The India-European Union relationship has been dormant for some time now for several reasons. It is time to revive it, beginning by enhancing trade and investment and underscoring political engagement, as well as exploring new opportunities such as urban development. Sustainable urban development holds much potential for developing bilateral cooperation. It is a priority for Modi, and an area in which the European Union has significant expertise. Shortly after assuming office in 2014, Prime Minister Narendra Modi announced plans to set up 100 smart cities in the country. Cities already contribute a significant chunk of India’s $1.9 trillion GDP, and this share is projected to grow further.
In August last year, the Prime Minister also launched ‘Make in India’ to facilitate business and foreign investments and cut red tape. India’s construction industry accounts for more than 10% of India’s GDP. The government has now fully liberalised foreign investment in townships, regional-level infrastructure, urban infrastructure (transport, water supply, sewerage and sewage treatment) as well as in ‘industrial park’ projects. This implies substantial business opportunities.
Several countries have picked up on this prospect to robustly enhance cooperation with India on urbanisation. During Modi’s visit to Tokyo in August-September 2014, Japan agreed to invest $35 billion in Indian infrastructure and energy development, in addition to doubling its foreign direct investment over the next five years and a commitment to build a bullet train (Shinkansen) project worth $10 billion.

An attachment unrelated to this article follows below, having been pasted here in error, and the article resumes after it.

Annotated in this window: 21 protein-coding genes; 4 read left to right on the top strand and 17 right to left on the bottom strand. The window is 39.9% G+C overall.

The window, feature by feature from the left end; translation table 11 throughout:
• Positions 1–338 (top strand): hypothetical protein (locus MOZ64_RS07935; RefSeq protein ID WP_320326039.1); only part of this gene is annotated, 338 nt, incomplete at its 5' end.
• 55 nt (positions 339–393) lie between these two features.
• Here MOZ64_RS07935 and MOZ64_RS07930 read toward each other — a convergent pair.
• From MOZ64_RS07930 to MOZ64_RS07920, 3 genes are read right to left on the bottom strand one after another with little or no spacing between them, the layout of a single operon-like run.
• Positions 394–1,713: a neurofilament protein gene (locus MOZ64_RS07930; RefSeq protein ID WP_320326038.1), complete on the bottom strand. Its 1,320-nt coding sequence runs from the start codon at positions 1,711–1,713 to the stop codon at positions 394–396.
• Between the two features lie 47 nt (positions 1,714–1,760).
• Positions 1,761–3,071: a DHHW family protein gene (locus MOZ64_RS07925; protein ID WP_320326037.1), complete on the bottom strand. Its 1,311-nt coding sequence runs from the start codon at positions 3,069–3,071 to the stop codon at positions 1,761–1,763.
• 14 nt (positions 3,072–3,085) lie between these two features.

Shortly after, during Chinese president Xi Jinping’s visit to India, 12 agreements were signed and China pledged to invest $20 billion in the Indian infrastructure and manufacturing sectors, in addition to building high-speed rail links and two industrial parks. India has expanded cooperation on nuclear energy with Australia and Canada, and the US too has agreed to collaborate on the development of three Indian smart cities: Allahabad, Ajmer and Visakhapatnam. Furthermore, the US and Canada have set up dedicated bilateral infrastructure platforms with India.
Individual European Union member states, in particular Germany, France and Britain, have been collaborating with India on several aspects of urbanisation — infrastructure, clean energy, waste management. But cooperation on a European Union-wide level remains very limited. The European Union as an entity remains relatively absent from India’s infrastructure sector, but could become the entry platform for its 28 member countries to the vast Indian infrastructure market. The European Union already has a pre-existing model for cooperation on sustainable urbanisation with China that promotes exchanges and cooperation between a large number of European and Chinese stakeholders. By tapping into Modi’s ‘Make in India’ project, a EU-India urbanisation partnership could help increase the intrinsic worth of a strategic partnership with the European Union in New Delhi’s eyes.
The European Union-India strategic partnership needs a new impulse. Partnering with India on its urban development agenda by tapping into the ‘Make in India’ project and launching an EU-India urbanisation forum would contribute to revive an unresponsive partnership.
(Gauri Khandekar is Head of Asia programme, FRIDE. The views expressed by the author are personal.)